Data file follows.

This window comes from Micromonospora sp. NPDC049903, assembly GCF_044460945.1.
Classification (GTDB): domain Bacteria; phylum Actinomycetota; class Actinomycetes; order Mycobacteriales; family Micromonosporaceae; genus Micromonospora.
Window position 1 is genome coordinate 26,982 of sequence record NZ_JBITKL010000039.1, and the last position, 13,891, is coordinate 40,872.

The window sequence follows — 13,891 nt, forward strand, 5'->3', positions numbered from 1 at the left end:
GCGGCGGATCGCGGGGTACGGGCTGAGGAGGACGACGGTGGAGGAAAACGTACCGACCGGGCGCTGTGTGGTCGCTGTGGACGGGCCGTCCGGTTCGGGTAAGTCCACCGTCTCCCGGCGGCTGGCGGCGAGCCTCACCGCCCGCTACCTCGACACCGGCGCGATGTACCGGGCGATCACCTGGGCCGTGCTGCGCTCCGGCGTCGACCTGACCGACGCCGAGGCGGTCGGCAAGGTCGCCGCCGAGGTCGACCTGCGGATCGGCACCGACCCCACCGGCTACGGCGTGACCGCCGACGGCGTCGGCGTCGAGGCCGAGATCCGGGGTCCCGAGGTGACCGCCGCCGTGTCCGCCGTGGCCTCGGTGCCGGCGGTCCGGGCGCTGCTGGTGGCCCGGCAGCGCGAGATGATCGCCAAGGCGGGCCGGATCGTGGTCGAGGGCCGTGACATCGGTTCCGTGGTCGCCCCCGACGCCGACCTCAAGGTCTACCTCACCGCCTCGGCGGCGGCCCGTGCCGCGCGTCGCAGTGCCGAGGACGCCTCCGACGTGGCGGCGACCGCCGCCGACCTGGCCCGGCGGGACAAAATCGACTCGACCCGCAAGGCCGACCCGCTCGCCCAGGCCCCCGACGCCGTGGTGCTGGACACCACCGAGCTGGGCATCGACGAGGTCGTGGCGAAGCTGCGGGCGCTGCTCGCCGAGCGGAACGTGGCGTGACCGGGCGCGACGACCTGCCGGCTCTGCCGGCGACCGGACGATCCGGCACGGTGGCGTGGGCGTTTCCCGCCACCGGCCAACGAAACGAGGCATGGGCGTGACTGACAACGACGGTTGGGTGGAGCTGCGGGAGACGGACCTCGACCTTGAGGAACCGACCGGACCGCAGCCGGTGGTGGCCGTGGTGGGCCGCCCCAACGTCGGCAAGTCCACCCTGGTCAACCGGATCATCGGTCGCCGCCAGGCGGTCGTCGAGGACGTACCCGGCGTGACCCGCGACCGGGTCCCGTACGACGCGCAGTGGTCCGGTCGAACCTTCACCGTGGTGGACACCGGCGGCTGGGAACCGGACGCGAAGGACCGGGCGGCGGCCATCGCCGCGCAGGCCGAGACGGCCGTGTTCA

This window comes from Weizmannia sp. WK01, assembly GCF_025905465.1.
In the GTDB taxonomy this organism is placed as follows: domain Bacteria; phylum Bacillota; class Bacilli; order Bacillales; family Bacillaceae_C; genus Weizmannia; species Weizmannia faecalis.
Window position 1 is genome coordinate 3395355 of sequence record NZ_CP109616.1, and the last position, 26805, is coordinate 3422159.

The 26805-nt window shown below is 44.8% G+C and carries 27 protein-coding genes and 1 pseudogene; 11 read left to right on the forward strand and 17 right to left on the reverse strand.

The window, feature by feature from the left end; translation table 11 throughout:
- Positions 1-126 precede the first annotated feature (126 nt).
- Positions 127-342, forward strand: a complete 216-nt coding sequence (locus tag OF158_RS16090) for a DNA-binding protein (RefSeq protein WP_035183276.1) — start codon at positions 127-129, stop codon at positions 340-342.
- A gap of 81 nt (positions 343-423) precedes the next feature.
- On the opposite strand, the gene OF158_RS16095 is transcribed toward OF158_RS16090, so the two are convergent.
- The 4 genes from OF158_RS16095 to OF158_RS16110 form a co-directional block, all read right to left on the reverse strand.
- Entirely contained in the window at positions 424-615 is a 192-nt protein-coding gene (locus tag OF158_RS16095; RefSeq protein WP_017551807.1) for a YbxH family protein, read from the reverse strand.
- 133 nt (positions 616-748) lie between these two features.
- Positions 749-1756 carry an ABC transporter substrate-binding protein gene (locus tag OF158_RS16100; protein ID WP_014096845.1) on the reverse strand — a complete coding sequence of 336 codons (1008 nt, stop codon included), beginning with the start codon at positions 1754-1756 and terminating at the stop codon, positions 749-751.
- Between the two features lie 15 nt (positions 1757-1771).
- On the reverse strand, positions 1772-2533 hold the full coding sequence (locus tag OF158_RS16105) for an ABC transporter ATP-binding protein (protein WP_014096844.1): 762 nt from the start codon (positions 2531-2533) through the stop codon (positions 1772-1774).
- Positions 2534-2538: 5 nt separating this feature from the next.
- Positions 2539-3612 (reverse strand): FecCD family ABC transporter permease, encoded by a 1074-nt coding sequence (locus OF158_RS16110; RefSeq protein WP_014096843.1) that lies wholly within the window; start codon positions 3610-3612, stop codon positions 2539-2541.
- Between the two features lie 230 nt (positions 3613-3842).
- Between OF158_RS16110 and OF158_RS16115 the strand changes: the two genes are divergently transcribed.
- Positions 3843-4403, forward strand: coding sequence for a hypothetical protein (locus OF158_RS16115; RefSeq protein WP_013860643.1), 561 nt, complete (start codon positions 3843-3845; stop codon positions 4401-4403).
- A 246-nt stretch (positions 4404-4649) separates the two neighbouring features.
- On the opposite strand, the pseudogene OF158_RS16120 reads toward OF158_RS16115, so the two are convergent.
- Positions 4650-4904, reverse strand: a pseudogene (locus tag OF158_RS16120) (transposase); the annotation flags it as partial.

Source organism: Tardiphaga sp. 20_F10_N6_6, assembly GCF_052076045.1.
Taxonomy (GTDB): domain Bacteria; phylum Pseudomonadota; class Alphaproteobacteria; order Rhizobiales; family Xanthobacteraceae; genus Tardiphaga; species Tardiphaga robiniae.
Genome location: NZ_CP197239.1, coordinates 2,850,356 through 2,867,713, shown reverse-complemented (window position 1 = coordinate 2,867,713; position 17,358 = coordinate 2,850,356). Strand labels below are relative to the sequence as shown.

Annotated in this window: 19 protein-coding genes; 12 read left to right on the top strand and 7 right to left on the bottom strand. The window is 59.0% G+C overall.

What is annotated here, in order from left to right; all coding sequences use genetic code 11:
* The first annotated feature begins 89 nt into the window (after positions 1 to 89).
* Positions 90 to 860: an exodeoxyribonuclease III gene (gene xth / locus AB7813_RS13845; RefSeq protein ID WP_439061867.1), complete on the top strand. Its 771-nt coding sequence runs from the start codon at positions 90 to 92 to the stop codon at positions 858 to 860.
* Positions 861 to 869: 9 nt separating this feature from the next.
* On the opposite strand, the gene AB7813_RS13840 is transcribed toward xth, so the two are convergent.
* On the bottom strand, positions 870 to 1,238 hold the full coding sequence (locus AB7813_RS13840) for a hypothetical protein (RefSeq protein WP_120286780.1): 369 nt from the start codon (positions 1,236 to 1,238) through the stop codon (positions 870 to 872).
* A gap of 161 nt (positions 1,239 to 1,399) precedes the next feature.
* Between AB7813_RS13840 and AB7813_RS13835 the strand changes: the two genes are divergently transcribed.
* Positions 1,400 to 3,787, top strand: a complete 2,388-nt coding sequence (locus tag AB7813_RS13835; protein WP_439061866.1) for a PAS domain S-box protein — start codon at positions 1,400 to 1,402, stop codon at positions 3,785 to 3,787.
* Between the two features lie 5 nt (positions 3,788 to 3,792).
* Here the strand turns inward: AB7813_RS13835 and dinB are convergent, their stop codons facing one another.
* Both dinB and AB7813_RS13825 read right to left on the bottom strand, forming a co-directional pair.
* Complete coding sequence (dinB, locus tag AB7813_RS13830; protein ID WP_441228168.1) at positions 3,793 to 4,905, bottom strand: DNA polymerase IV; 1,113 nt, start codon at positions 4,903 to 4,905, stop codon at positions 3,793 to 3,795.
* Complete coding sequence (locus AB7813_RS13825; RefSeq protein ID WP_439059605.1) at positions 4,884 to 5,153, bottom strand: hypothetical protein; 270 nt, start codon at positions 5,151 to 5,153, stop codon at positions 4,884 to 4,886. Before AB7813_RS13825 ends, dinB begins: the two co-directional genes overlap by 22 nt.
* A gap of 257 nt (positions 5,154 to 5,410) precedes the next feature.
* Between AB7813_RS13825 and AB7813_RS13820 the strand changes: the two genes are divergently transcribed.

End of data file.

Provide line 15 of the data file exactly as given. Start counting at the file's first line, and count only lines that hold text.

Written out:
- The 4 genes from OF158_RS16095 to OF158_RS16110 form a co-directional block, all read right to left on the reverse strand.